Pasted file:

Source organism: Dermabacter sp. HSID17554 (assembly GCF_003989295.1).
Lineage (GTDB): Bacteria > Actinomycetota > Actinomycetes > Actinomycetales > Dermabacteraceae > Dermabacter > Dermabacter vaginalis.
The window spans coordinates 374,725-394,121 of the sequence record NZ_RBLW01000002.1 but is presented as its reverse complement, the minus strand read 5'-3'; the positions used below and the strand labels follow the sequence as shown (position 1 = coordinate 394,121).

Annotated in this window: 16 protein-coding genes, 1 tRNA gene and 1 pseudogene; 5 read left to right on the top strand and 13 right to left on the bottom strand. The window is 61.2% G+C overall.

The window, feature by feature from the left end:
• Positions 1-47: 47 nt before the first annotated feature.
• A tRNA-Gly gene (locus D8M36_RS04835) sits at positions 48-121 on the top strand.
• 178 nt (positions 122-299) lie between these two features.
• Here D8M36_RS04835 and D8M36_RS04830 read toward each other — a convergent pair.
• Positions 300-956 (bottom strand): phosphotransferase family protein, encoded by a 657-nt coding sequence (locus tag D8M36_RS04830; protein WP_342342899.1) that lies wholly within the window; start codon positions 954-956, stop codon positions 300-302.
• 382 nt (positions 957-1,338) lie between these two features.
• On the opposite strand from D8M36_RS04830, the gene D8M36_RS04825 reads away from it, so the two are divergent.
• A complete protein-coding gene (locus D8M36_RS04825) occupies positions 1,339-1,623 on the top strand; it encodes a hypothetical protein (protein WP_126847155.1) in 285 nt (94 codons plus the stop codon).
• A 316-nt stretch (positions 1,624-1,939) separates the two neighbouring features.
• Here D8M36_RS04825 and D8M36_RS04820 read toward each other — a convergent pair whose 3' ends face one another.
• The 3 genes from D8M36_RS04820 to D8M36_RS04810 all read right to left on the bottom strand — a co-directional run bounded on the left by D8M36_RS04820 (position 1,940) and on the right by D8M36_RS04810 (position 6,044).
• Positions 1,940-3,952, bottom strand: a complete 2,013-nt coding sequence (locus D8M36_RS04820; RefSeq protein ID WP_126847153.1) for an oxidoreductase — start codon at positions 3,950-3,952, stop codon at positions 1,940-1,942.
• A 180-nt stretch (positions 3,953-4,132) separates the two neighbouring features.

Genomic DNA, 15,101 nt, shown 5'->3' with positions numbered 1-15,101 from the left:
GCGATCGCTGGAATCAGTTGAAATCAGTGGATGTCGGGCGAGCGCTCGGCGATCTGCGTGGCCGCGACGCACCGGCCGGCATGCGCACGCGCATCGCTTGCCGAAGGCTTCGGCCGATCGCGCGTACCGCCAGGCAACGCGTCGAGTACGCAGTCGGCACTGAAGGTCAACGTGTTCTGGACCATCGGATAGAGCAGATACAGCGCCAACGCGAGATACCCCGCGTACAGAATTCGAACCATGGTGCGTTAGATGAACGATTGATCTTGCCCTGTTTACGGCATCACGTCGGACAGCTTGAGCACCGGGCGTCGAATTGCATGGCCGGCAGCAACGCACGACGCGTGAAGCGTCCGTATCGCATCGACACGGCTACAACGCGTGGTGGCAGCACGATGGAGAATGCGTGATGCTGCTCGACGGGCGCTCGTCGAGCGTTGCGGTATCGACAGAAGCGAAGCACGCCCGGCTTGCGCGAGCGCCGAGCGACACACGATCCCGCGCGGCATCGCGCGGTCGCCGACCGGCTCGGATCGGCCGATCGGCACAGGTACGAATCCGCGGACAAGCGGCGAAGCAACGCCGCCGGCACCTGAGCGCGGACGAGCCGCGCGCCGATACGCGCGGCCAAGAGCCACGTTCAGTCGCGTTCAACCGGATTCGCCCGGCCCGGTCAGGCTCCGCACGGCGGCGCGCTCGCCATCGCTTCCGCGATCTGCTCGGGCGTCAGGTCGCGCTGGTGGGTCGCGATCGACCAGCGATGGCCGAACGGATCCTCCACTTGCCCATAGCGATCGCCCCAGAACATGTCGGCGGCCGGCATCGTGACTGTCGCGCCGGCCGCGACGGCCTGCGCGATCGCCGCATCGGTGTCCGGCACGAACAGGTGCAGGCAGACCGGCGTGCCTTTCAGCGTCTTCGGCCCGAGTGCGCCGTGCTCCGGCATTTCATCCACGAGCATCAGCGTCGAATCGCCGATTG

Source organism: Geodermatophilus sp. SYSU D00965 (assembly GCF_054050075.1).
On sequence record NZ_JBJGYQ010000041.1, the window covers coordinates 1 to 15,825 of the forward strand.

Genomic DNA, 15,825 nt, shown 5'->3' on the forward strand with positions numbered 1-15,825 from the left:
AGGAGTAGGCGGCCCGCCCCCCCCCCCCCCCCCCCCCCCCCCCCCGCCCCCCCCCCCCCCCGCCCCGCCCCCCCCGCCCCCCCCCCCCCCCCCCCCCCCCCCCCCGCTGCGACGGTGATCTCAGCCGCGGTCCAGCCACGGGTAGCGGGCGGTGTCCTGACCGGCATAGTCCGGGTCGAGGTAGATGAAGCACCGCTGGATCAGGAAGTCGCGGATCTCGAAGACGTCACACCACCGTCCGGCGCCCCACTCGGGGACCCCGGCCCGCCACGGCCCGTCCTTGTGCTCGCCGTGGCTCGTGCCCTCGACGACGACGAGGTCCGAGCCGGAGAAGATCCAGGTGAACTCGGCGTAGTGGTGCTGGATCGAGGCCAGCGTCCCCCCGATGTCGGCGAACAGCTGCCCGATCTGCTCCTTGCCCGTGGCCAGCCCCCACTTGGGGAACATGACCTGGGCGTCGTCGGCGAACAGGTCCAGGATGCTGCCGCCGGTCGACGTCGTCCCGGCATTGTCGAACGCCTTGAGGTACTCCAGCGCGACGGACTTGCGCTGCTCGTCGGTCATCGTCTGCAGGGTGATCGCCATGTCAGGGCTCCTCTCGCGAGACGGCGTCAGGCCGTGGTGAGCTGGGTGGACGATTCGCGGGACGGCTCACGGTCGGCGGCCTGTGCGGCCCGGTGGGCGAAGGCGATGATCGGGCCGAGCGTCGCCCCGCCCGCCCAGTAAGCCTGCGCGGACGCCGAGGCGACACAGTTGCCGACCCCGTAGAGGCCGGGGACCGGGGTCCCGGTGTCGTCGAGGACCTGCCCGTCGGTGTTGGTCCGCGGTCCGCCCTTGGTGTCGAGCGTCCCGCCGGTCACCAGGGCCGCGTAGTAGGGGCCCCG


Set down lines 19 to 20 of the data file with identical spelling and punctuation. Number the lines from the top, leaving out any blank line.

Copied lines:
Genomic DNA, 15,101 nt, shown 5'->3' with positions numbered 1-15,101 from the left:
GCGATCGCTGGAATCAGTTGAAATCAGTGGATGTCGGGCGAGCGCTCGGCGATCTGCGTGGCCGCGACGCACCGGCCGGCATGCGCACGCGCATCGCTTGCCGAAGGCTTCGGCCGATCGCGCGTACCGCCAGGCAACGCGTCGAGTACGCAGTCGGCACTGAAGGTCAACGTGTTCTGGACCATCGGATAGAGCAGATACAGCGCCAACGCGAGATACCCCGCGTACAGAATTCGAACCATGGTGCGTTAGATGAACGATTGATCTTGCCCTGTTTACGGCATCACGTCGGACAGCTTGAGCACCGGGCGTCGAATTGCATGGCCGGCAGCAACGCACGACGCGTGAAGCGTCCGTATCGCATCGACACGGCTACAACGCGTGGTGGCAGCACGATGGAGAATGCGTGATGCTGCTCGACGGGCGCTCGTCGAGCGTTGCGGTATCGACAGAAGCGAAGCACGCCCGGCTTGCGCGAGCGCCGAGCGACACACGATCCCGCGCGGCATCGCGCGGTCGCCGACCGGCTCGGATCGGCCGATCGGCACAGGTACGAATCCGCGGACAAGCGGCGAAGCAACGCCGCCGGCACCTGAGCGCGGACGAGCCGCGCGCCGATACGCGCGGCCAAGAGCCACGTTCAGTCGCGTTCAACCGGATTCGCCCGGCCCGGTCAGGCTCCGCACGGCGGCGCGCTCGCCATCGCTTCCGCGATCTGCTCGGGCGTCAGGTCGCGCTGGTGGGTCGCGATCGACCAGCGATGGCCGAACGGATCCTCCACTTGCCCATAGCGATCGCCCCAGAACATGTCGGCGGCCGGCATCGTGACTGTCGCGCCGGCCGCGACGGCCTGCGCGATCGCCGCATCGGTGTCCGGCACGAACAGGTGCAGGCAGACCGGCGTGCCTTTCAGCGTCTTCGGCCCGAGTGCGCCGTGCTCCGGCATTTCATCCACGAGCATCAGCGTCGAATCGCCGATTG